Keeping distributed teams connected

Aug. 24, 2006
Today's design-engineering teams often include partners, suppliers, and contractors, all of which are distributed globally.

Thomas W. Smith
Dept. of Engineering Professional
Univ. of Wisconsin - Madison

These far-flung, virtual teams also are suffering "brain drain" because of retirements. In many cases, it is no longer possible to manage projects based on knowledge residing with individual workers and shared through personal relationships.

In response, industry is moving toward a more formal work organization, where knowledge is deliberately captured and organized. Communications are structured for effectiveness and for efficiency across cultures and time zones. Understandably, this is a difficult process and nowhere near completion. When virtual teams falter, it is convenient to blame the technology. The fact is, virtual teams fail for the same reasons colocated teams do: lack of a coherent vision, a weak charter, and lack of shared project-management processes.

It is also convenient to assume all team members inherently know how to use available communication tools. This is simply not the case, though it is straightforward to assemble a communication platform. A basic platform may include — in addition to team members' laptops or workstations and the networks that tie them together — e-mail, audio-conferencing, a shared drive, and a shared calendar. Such systems are well within the reach of most organizations.

More advanced platforms may add Weblogs or discussion boards and sophisticated Web conferencing, as well as true project-management tools.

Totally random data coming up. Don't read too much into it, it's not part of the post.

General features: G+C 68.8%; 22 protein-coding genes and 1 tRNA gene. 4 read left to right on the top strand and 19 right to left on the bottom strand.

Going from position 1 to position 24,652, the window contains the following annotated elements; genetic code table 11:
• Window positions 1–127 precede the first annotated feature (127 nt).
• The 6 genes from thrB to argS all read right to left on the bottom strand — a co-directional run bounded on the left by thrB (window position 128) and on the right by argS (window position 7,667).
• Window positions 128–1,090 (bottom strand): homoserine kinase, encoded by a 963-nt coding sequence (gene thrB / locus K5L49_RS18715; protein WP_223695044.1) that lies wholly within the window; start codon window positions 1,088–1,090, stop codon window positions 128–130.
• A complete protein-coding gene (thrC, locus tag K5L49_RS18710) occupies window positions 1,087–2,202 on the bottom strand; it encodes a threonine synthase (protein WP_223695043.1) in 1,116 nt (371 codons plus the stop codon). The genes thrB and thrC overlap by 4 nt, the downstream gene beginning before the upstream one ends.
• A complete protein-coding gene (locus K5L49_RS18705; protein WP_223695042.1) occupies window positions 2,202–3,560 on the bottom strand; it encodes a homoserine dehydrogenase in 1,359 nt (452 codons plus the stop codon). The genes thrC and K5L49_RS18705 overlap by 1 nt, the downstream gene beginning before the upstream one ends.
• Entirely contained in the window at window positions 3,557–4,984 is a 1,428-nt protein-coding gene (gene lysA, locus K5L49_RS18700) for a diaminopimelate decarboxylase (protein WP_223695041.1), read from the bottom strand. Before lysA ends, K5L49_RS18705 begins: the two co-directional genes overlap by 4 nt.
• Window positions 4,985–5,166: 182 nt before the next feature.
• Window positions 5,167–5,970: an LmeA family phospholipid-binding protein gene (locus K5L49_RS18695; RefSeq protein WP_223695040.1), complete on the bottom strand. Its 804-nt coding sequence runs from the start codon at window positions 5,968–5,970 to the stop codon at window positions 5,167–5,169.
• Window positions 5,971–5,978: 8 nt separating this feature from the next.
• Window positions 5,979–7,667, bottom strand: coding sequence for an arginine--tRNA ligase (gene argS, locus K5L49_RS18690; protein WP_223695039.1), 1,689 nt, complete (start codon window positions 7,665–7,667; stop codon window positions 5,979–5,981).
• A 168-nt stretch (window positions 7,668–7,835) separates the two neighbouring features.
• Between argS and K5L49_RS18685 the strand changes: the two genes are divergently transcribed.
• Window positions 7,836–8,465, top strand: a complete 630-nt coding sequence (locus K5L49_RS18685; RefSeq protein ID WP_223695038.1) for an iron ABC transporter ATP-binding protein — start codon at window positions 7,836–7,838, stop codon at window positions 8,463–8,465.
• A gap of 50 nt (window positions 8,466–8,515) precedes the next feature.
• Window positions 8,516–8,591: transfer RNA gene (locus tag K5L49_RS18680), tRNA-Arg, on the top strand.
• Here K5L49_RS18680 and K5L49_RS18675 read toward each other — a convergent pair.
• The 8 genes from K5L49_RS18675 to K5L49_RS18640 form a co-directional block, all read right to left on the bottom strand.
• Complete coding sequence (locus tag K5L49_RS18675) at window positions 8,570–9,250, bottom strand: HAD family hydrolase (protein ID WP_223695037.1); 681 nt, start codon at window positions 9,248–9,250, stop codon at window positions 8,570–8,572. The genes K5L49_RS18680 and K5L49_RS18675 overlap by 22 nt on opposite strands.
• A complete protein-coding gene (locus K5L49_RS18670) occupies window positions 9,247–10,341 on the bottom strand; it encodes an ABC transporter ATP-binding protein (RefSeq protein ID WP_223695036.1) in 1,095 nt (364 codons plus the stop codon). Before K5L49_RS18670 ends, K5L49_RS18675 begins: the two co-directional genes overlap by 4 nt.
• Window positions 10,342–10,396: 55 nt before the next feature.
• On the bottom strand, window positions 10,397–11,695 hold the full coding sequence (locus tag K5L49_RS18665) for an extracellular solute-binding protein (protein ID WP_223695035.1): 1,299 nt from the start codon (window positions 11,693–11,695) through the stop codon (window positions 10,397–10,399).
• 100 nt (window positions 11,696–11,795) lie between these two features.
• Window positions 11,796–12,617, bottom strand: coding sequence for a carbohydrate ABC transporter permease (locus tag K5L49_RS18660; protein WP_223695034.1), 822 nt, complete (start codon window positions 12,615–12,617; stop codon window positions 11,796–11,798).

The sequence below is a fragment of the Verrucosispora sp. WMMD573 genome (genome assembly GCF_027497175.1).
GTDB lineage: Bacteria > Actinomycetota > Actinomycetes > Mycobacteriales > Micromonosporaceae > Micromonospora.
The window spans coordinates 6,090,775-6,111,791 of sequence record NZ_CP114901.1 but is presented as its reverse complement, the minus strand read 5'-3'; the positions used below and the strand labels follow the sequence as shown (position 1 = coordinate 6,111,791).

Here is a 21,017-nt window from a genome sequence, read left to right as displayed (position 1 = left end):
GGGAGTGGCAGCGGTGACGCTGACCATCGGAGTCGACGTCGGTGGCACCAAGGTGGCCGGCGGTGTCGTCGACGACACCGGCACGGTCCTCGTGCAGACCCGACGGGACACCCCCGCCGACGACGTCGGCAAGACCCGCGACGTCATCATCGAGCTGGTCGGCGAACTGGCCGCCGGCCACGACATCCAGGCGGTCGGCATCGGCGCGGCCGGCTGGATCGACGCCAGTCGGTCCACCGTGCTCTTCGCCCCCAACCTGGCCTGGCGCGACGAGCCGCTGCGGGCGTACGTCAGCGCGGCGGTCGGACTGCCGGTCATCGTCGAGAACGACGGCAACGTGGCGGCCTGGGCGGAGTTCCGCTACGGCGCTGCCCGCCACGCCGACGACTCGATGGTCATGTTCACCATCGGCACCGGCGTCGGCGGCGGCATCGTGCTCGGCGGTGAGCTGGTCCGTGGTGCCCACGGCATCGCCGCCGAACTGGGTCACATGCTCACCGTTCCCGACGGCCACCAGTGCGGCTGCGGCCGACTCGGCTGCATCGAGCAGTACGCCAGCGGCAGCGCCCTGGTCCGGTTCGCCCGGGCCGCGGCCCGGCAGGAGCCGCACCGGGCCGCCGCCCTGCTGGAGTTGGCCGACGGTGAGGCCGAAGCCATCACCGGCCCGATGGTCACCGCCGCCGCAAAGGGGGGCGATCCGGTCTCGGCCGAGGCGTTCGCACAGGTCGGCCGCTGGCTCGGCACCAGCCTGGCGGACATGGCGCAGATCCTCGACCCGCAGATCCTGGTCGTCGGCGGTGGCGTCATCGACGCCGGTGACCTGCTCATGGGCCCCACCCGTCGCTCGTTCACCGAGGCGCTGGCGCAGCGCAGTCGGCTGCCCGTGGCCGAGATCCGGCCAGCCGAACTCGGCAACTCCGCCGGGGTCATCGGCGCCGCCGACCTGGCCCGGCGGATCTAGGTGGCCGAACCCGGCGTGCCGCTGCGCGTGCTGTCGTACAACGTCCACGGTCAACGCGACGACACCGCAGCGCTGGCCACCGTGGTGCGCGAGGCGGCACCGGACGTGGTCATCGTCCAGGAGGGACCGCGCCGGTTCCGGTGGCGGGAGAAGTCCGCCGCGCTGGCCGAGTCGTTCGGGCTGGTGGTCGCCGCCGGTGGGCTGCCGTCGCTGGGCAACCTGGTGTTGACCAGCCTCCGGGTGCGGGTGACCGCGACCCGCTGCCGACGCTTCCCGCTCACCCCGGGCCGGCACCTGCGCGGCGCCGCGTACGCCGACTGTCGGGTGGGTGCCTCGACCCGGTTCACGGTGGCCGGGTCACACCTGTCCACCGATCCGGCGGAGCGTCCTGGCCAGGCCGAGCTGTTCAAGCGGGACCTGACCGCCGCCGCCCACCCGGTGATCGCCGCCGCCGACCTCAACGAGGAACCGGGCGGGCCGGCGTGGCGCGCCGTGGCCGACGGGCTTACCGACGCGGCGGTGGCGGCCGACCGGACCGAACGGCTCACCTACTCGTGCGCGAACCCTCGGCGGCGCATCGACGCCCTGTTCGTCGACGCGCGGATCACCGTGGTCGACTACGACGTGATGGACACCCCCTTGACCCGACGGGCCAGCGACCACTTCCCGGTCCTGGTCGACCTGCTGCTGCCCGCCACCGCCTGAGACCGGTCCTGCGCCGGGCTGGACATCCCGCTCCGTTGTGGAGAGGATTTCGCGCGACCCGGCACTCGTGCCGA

Acquiring communications technology is the easy part — improving team processes is much harder. Toward that goal, a group of engineering executives recently benchmarked the process maturity level of their companies' virtual teams and communications functions against a software process-maturity model.

Most described their teams as operating somewhere between level one, the initial level, where processes are disorganized, even chaotic, and success is likely to depend on individual efforts; and level two, the repeatable level, where basic project-management techniques are established.

Few thought they were operating at level three, the defined level, where the organization has developed its own standard virtual-team process, much less at level four or five, which represents managed and then optimal levels where processes constantly improve through monitored feedback. The fallout from operating at lower levels of maturity is inefficiency, errors, and employee stress.

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